The 2014 session of the Kentucky General Assembly came to an abrupt end at midnight last night, the constitutionally-mandated end of session. Lawmakers were literally left standing on the House floor in the middle of a debate on how to address the heroin epidemic when the clock struck midnight. Senators were also standing on the Senate floor waiting to see if any additional bills would make it before the deadline. Despite having 60 days every even-numbered year, lawmakers routinely find themselves debating issued until the last moment and important measures fail as they are pushed later and later in session and eventually remain unaddressed as the clock strikes midnight.
After a flurry of activity for the final two days of session, there were a handful of good bills passed and several bad ideas thwarted, but many good bills fell victim to the legislative process.
Good bills passed
- The $20 billion state budget funds P-12 education better than the past several budgets, but enacts higher education cuts. It also funds the pension reform promises of 2013, but shortchanges the teachers’ retirement system.
- Bourbon barrel tax credit to encourage investment and job growth in one of Kentucky’s signature industries.
- Angel investor credit to help entrepreneurs grow start-up companies into successful Kentucky businesses.
- Lowering the statute of limitations on written contracts from 15 years to 10 years.
- Clarifying the current small business tax credit.
- Juvenile justice reform bill to give youthful offenders a better chance of turning their lives around and save money for the system.
- Requiring financial accountability for school districts by increasing reporting requirements.
Good bills failed
- Despite passage of a significant job-creating public-private partnership (P3) bill in the first part of the session, legislators failed to address the governor’s veto.
- Telecommunications reform failed to pass the House for the third consecutive year.
- An effort to address the medical liability climate failed to gain passage in the House.
- Expanded gaming wasn’t take up by either legislative chamber.
- Tax reform was never considered by lawmakers in 2014.
- Efforts to reform prevailing wage and consider right-to-work legislation was thwarted by the House Labor committee.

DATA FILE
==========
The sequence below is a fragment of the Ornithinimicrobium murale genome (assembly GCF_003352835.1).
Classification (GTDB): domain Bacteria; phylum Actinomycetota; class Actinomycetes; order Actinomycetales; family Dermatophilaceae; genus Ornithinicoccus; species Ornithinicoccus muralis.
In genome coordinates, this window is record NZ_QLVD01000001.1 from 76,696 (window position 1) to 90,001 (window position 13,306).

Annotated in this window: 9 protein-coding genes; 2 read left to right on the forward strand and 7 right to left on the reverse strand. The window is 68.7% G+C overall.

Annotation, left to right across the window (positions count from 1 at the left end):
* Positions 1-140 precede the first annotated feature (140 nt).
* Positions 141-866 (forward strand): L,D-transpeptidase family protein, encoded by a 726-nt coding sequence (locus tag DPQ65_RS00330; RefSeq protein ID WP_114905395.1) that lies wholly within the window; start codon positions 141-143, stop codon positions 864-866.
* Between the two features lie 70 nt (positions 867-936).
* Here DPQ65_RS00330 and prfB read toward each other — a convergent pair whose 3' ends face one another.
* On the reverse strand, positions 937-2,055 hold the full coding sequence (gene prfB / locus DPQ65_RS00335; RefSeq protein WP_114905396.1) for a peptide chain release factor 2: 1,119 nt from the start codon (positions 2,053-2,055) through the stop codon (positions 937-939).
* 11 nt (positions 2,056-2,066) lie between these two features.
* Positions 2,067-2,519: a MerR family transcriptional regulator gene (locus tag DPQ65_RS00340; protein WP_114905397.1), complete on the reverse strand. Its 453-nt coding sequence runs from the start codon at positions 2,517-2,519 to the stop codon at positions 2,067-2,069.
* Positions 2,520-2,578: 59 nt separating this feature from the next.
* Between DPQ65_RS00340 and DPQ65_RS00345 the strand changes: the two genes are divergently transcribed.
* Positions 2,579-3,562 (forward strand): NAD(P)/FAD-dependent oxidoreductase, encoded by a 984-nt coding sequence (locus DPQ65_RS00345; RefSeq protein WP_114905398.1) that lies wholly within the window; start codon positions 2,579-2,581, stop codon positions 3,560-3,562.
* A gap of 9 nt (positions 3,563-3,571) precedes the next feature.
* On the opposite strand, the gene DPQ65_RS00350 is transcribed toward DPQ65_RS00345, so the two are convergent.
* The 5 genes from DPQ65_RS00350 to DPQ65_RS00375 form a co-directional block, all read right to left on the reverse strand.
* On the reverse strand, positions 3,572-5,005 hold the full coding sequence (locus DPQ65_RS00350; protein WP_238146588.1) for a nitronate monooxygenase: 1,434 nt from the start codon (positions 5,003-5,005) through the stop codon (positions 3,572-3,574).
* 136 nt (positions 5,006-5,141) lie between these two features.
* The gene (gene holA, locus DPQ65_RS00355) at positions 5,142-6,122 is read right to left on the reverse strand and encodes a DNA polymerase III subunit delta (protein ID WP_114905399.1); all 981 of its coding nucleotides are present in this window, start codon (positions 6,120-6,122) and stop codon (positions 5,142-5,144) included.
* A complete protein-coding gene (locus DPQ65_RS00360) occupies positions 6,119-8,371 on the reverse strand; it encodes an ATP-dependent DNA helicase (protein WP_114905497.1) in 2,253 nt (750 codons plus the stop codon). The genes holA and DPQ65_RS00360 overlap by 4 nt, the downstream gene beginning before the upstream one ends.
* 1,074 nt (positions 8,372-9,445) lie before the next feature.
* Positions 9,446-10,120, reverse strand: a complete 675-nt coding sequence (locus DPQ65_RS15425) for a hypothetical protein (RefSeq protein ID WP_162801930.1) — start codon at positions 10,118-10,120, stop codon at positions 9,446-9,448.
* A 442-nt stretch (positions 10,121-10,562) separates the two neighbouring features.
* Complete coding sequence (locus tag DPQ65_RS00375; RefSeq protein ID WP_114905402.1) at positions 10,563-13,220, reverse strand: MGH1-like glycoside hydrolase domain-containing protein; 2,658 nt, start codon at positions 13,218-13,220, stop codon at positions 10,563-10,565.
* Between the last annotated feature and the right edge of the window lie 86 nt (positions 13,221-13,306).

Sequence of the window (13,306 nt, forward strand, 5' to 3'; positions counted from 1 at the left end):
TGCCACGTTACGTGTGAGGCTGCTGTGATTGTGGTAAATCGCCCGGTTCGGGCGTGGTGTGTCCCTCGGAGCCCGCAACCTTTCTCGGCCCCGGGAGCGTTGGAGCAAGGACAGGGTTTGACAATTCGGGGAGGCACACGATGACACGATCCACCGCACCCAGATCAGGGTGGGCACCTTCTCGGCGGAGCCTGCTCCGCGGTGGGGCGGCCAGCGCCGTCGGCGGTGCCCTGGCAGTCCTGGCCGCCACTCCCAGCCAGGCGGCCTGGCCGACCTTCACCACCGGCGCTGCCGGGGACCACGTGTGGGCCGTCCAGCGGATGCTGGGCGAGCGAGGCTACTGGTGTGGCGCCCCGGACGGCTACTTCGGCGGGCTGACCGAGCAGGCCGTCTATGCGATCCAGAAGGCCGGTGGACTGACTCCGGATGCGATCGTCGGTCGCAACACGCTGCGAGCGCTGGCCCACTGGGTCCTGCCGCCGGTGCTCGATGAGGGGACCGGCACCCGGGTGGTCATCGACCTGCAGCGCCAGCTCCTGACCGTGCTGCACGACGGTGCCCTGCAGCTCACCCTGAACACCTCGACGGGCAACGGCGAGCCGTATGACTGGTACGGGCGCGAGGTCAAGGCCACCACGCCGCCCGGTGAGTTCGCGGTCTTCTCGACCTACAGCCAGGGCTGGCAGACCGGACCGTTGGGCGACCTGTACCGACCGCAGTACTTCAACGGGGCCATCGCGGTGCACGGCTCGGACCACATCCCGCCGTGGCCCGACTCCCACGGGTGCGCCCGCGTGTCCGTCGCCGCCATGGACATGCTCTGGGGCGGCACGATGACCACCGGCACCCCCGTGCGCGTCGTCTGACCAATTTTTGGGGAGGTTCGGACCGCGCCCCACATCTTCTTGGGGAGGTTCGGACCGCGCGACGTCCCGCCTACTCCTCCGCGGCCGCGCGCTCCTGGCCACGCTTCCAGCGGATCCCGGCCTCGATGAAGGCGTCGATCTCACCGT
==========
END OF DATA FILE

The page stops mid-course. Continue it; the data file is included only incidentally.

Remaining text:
- Efforts to enact charter schools to address persistently low achieving schools failed in the House.
- Numerous legal liability reform efforts were stopped.
- An effort to allow voters to vote for a local tax to fund local projects never garnered the support necessary for passage.
- An effort to enact a statewide smoke-free law never received a floor vote in the House, nor a committee vote in the Senate.
- Education reform efforts to professionalize teaching in the classroom were stopped by the
- An important small business tax relief measure clarifying how the Limited Liability Entity Tax (LLET) is calculated was bogged down by outrageous fiscal estimates.
Bad bills stopped
- Efforts to abolish the new, rigorous academic standards were stopped by heavy lobbying by the Chamber and education groups.
- The Chamber led the fight to stop efforts to increase workers’ compensation costs.
- Efforts to increase Kentucky’s minimum wage higher than surrounding states was stopped.
- The bill to politicize the Public Service Commission was stopped dead in its tracks.
- Onerous coal mining restrictions were defeated.
- A bill to hike business taxes was never considered.
The Chamber’s public affairs team is combing over the final actions of the 2014 session and preparing our annual Results for Business: What passed? What didn’t? And what it means to your bottom line? Keep an eye out for it in your upcoming chamber newsletter.
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